Despite stable market conditions, the country’s economy is not quite out of the woods.
Better days seem to be up ahead for Indonesian bankers as analysts observe improvements in asset quality, profitability, and loan growth compared to negative trends that beset executives in 2016. However, banks should not be so quick to rejoice and should be wary of increasing pressure on margins, talent shortage, and Fed rate hikes, not to mention the sector’s large stock of restructured loans.
Growth seems to be the main trend for Indonesia’s economy at the present, as it clocked in a 5.3% GDP growth this year, up from last year’s 5.0% as a result of increased public investment and monetary easing in previous years. According to Raphael Mok, Asia analyst, BMI Research, the headline growth figure was also underpinned by strong export growth, lifted by higher commodity prices, a pickup in growth momentum in its major trading partners, and an easing of the mineral export ban earlier this year.
“Indonesian bankers clearly feel they are in the most attractive market in Southeast Asia. After all, margins are not only good in comparison, they are excellent. The survey highlights that more immediate prospects for loan growth and economic growth are not the main drivers for that attraction, but, rather, the longer-term upside potential of a large market with low penetration. But in the meantime, high margins make for attractive, profitable banking,” says Jusuf Wibisana, partner at PwC Indonesia.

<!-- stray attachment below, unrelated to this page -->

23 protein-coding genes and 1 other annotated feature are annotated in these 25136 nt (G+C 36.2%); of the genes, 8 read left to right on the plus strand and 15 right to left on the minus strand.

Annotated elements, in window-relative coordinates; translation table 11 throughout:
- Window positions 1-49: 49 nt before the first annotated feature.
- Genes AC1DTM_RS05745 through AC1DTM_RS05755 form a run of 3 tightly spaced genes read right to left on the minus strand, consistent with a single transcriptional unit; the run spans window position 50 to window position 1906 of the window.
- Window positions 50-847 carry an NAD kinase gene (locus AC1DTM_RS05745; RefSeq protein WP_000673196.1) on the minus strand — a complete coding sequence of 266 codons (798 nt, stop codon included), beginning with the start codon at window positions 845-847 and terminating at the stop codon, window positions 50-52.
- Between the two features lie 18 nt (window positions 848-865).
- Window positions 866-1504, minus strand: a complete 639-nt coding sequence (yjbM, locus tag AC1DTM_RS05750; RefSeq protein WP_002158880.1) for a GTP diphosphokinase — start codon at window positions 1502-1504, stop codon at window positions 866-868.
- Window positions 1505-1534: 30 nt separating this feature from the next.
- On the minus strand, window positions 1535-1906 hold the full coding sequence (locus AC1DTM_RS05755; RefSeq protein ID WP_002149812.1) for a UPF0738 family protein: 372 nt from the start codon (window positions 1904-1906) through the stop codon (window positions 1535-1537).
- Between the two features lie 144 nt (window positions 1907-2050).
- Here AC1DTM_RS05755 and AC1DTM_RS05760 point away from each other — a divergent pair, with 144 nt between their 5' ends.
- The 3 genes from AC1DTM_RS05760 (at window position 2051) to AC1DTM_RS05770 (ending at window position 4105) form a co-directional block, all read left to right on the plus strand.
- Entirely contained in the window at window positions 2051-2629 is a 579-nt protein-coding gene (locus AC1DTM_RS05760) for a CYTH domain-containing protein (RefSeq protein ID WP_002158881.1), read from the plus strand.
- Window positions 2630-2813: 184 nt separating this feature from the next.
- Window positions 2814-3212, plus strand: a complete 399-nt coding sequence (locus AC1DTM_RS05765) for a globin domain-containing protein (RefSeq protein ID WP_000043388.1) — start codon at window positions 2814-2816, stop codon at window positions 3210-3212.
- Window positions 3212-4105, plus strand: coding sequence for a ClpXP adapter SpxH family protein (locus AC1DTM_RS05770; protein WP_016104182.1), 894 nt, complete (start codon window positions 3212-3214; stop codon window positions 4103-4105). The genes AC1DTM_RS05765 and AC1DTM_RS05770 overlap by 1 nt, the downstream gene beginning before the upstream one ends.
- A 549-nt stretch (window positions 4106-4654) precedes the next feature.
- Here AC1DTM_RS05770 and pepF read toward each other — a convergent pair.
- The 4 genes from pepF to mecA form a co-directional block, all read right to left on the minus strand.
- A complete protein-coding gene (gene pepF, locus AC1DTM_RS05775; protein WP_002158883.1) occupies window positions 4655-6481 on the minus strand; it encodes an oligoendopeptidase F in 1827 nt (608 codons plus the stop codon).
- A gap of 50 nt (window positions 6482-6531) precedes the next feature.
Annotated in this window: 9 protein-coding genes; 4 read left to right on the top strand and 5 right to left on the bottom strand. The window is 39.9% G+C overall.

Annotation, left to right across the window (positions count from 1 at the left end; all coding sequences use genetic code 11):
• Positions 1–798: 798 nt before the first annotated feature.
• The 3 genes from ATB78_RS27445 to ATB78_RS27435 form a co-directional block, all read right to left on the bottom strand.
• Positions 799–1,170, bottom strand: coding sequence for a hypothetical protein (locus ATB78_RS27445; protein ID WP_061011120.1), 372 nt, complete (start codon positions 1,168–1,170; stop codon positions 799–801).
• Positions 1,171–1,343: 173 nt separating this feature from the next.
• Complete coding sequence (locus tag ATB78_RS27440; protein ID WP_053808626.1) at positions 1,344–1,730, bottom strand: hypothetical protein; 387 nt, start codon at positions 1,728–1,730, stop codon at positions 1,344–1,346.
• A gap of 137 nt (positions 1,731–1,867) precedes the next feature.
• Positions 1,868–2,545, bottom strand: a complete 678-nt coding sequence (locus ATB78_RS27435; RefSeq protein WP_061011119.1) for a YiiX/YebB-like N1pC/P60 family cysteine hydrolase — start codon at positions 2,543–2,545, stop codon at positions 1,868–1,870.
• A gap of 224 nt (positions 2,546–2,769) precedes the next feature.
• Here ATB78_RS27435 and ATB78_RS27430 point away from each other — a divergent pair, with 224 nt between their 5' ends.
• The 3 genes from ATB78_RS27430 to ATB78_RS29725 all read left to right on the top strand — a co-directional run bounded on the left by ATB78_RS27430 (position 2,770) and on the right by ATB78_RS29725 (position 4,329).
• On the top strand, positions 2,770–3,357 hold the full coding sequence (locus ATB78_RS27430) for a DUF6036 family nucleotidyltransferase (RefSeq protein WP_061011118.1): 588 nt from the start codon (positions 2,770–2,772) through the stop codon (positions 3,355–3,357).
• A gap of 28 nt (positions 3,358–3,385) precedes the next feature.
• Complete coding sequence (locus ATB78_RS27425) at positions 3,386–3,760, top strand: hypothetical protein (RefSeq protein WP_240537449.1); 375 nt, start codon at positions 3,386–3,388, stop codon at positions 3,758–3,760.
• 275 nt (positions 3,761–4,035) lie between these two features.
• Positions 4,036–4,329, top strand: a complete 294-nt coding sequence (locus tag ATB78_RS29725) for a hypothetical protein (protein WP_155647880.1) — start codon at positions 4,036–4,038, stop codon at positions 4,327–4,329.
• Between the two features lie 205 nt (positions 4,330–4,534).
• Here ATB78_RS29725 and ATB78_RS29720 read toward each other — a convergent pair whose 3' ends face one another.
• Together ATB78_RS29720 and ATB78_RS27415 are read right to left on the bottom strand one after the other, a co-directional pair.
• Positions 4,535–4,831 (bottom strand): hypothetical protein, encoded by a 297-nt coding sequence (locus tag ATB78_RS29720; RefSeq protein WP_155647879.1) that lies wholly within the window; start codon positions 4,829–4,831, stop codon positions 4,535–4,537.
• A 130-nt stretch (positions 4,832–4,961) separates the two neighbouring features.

However, analysts point out that there are risks lurking around the system, possibly adding pressure on the performance of banks in the coming months. The stability of the rupiah hangs in the balance, as the Federal Reserve continues its tightening cycle with two more expected rate hikes this year.
Gary Hanniffy, director, financial institutions at Fitch Ratings, says that a weaker rupiah would make it more difficult for domestic borrowers to service foreign currency denominated debt, which accounts for around 15% of bank loans. Meanwhile, the main domestic risk is the banks’ large stock of restructured loans, the slippage of which could put additional pressure on non-performing loans (NPL) ratios.
In the midst of improving conditions which are still coupled with uncertainty, Indonesian banks can hold on to strong capitalisation as their primary buffer to safeguard financial growth. “Capital buffers across Indonesian banks are among the highest in the region, and this will likely safeguard financial stability in the unlikely event of an economic downturn or external shock. Whilst the high capital adequacy ratio is partially buffed up by the government’s move to lower the risk allocation for SME loans under its insured-credit program, the overall capital buffer is still much higher than the regulatory requirement of 10% under the Basel III standards,” says Mok.
Despite declining over the last three years, profitability among Indonesian banks remains a bright spot in the region and maintains a high position thanks to strong pre-provision operating profitability as a result of the banks’ high NIMs. According to Hanniffy, the top four banks are expected to continue to perform better than the medium-sized banks in this regard, given the bigger banks’ stronger deposit and lending franchises which suggest a greater loss-absorption capability. Hanniffy adds that the lower Viability Ratings (VRs) of the medium-sized banks incorporate their moderate credit-cost tolerance and lower profitability.
Banks in Indonesia are also enjoying rather healthy net interest margins (NIM) compared to their ASEAN and global counterparts. Trinh Nguyen, senior economist for emerging Asia, Natixis, says that based on commercial bank data, NIM actually improved to 5.4 in recent months. Although slightly down from 2016, this is still rather high and has definitely helped banks in terms of profitability. Nguyen believes that Indonesian banks’ healthy NIM will continue to support banks going forward.